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In an ocean of cinema, it is difficult to remain open to the idea of going to see a contemporary remake of a beloved film, especially when so many have come before — and been horrible disappointments. As a result, the general moviegoing public’s reception to the idea of remaking a movie as celebrated and iconic as The Thing was chilly at best. John Carpenter’s 1982 tense psychological thriller about a group of men in an Antarctic outpost attacked by an unknown entity that can take any shape it likes is simply un-remakable. Which is, it would seem, why they didn’t try that. The film is not a remake, but instead a prequel, which is the smartest decision they made. While there’s some unfortunate contemporary horror tropes that have made their way into the film, the overall effect and attention to the details of the first make The Thing (2011) a solid entry into the horror world.

When graduate student Kate Lloyd (Mary Elizabeth Winstead) is approached by Dr. Sander Halvorson (Ulrich Thomsen) to go to Antarctica on a mysterious specimen recovery mission, it is an opportunity too good to pass up. She arrives at the camp and quickly finds that the discovery may not be everything they had hoped for. Instead, it seems that the large group of Norwegians have uncovered something in the ice that could threaten mankind’s very existence. Teaming up with an American pilot named Braxton Carter (Joel Edgerton), she tries to prevent the thing from escaping to the outside world, but finds that the biggest threat is already inside the group.

There are two main ways to enjoy this film: to watch the original 1982 film within 24 hours of seeing this one or to have never seen it at all. If — for any reason — the viewer believes this to be a remake, then the experience will essentially be shattered. This film is intended to flow seamlessly into the original, and with that in mind, its attention to detail is astonishing. In the original, Kurt Russel and Richard Dysart briefly visit the camp at which this film takes place. Essentially, the script has been reverse-engineered from what they find there. While that sounds like a terrible way to write a script, it’s actually quite masterful. The characters are believable (even though this film has been turned into a “last girl” movie, which is the opposite of what Carpenter originally intended) and their actions never feel as though they are deliberately moving towards a specific outcome, which would be the danger of writing this way.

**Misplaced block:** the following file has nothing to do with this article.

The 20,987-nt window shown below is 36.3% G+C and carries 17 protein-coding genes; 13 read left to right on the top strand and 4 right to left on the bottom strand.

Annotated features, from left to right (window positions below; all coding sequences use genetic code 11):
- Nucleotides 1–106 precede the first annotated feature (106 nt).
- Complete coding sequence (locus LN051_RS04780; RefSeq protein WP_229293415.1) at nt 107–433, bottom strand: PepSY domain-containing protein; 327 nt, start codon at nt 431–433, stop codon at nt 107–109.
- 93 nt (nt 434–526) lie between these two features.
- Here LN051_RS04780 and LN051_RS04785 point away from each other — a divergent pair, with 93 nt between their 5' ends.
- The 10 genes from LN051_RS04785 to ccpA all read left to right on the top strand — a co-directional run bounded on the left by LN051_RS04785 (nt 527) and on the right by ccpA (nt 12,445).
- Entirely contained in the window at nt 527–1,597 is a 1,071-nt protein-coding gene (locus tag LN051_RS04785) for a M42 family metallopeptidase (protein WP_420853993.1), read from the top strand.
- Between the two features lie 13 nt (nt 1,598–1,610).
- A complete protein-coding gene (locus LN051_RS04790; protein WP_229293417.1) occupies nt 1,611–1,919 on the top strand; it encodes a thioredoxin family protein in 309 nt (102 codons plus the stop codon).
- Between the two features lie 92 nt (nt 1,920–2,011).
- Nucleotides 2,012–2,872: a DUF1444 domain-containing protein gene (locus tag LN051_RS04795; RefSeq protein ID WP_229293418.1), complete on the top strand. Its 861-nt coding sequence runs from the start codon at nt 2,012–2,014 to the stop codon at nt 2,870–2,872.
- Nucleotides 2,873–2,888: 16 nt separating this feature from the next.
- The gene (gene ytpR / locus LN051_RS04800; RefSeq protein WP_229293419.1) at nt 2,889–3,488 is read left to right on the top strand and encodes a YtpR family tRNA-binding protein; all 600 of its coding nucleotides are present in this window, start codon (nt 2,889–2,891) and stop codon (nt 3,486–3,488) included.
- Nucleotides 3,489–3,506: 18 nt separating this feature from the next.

It is a little bit helpful that the majority of the cast is not comprised of big names and star power. It is easier to take people as they are when they haven’t already played iconic characters. The biggest casting conundrum, however, is Joel Edgerton. Edgerton is a stellar actor who is slowly creeping into American films, and has every right to. Unfortunately, he plays both a pilot and the voice of reason in this film, and looks an awful lot like Kurt Russel. This can not possibly be a mistake, and shows how unsure the filmmakers were of the choices they were making. Unfortunately, this uncertainty was what led to the movie’s biggest issue: it’s tone.

Relying on standard horror tropes and special effects, the film ends up feeling much more like Alien Vs Predator , than The Thing , which is the primary reason why this film will soon be forgotten, while Carpenter’s film will live on as a classic. At least there are more monsters in this film, even if it is missing Ennio Morricone’s brilliant, tense soundtrack.

(TFS gives a special shout out to Kim Bubbs, local girl who was cast in this film in a great role. Kim graduated from Ryerson Theatre School and has been doing great things ever since.)